- A review of the Academic Accommodations policy is required to reflect the changing face of disability on campus (mental health concerns and illnesses rising), the highly varied environments in which education is occurring (e.g. experiential, and in particular clinical), and that reflects the unique characteristics of some mental health disabilities (e.g. some not a “permanent” diagnosis but temporary)
- As there is a continued increase for accommodations for ‘invisible disabilities’ and an influx of students identifying with mental health difficulties without a permanent disability diagnosis but requesting accommodation who are presenting to faculties and other services (e.g. Housing, Student Conduct Office), it is necessary to assess how to effectively respond, organize and resource the campus.
- The development of guidelines to reduce unnecessary stress/distress for students through program and course design and organization and to encourage universally accessible learning approaches while preserving academic integrity is a priority. This has the potential to reduce the need for individual mental health accommodations and to enhance student learning. This is an opportunity for McMaster to leverage and build on its expertise in innovative teaching and learning. Students and faculty will be essential partners in this area. MIETTL has also been identified as a collaborative partner in this endeavour.
Review of the Academic Accommodations Policy for Students with Disabilities.
- Members of the Academic Accommodations Working Group include: Faculty, Student Support Service representatives (e.g. health professionals, disability specialist), Human Rights Specialist
- Revised policy due for submission to Senate for approval effective September 2016
Priority Four:Increase capacity within the Student Wellness Centre building on the existing collaborative care model.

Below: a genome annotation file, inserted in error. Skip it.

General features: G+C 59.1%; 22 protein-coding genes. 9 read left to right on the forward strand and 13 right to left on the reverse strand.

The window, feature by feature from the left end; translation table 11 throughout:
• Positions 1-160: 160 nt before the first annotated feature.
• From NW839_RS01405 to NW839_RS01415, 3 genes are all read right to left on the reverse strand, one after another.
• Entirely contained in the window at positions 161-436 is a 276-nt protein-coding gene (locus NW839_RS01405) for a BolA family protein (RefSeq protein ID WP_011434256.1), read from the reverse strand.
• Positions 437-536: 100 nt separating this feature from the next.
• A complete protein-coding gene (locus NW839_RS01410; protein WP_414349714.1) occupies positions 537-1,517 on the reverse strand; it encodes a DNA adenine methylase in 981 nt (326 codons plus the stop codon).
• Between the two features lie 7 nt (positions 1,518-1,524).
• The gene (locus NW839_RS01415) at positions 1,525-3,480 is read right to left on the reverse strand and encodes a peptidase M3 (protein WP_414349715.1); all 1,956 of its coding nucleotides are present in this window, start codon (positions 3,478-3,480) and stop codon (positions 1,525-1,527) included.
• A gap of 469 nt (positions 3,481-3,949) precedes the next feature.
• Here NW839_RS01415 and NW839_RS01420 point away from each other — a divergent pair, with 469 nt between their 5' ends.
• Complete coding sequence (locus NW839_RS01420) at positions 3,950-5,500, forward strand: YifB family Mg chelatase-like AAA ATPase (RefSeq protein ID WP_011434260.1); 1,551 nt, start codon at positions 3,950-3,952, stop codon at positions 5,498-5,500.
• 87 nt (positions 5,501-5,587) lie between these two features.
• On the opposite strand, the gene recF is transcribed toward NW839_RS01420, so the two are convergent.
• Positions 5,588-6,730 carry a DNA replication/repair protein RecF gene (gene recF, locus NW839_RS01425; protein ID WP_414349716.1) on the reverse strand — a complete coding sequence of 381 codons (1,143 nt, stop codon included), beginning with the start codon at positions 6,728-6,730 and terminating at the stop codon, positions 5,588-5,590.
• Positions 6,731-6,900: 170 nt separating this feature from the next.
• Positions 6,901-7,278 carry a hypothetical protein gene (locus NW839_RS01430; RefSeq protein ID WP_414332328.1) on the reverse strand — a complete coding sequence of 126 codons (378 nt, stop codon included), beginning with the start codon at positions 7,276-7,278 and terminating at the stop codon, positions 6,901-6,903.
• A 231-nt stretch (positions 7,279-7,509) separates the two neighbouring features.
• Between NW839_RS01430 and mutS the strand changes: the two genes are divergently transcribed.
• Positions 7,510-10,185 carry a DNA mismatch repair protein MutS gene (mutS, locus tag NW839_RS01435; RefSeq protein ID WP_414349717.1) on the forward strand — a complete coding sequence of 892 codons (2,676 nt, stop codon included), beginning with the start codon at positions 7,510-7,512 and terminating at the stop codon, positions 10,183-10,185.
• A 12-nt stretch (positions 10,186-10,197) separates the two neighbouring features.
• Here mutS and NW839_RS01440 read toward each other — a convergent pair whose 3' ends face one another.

The Student Wellness Centre’s (SWC) integrated model provides a collaborative multi-disciplinary approach to care. There are more students requesting mental health support and more students presenting to SWC with complex care needs. With the increase in education, training and awareness about mental health on our campus, it is expected that more students will access the service.
- There is a need for more mental health professionals – and more specialized – mental health service professionals within SWC, who can provide care to students who are acutely distressed.
- Additional capacity should be focused in part on the needs of under-represented and marginalized students including: international students, students with substance abuse issues, students who have experienced trauma, students living in poverty, students from diverse/minority background and cultures.
- Outreach to under-represented and marginalized groups who often will not present to the SWC should be an important component of the role for these additional professionals.
SWC is funded primarily through student fees, and decisions by students related to their fees will dictate how quickly capacity can be built.
Priority Five: Establish a program of research and health policy focused on emerging adults in post-secondary settings and building on existing McMaster strengths and resources.
Research is very limited regarding the epidemiology of mental health concerns and effective approaches among transition-aged or emerging adults in post-secondary settings, particularly in Canada. This is an area where McMaster’s expertise can not only support an evidenced-based institutional strategy, but it can also strengthen our contribution and reputation as a recognized leader in health, both nationally and internationally.
- With the support of the Faculty of Health Sciences, we will build collaborations within McMaster and with the community that lead to increased post-secondary and transition aged youth research in mental health. Priority areas include: epidemiologic research, impact of mental health on academic outcomes, addiction in post-secondary students and suicide prevention.
Plan to coordinate a symposium highlighting research conducted by Faculty on campus related to student mental health;
Mental Health Innovation Fund awarded to McMaster.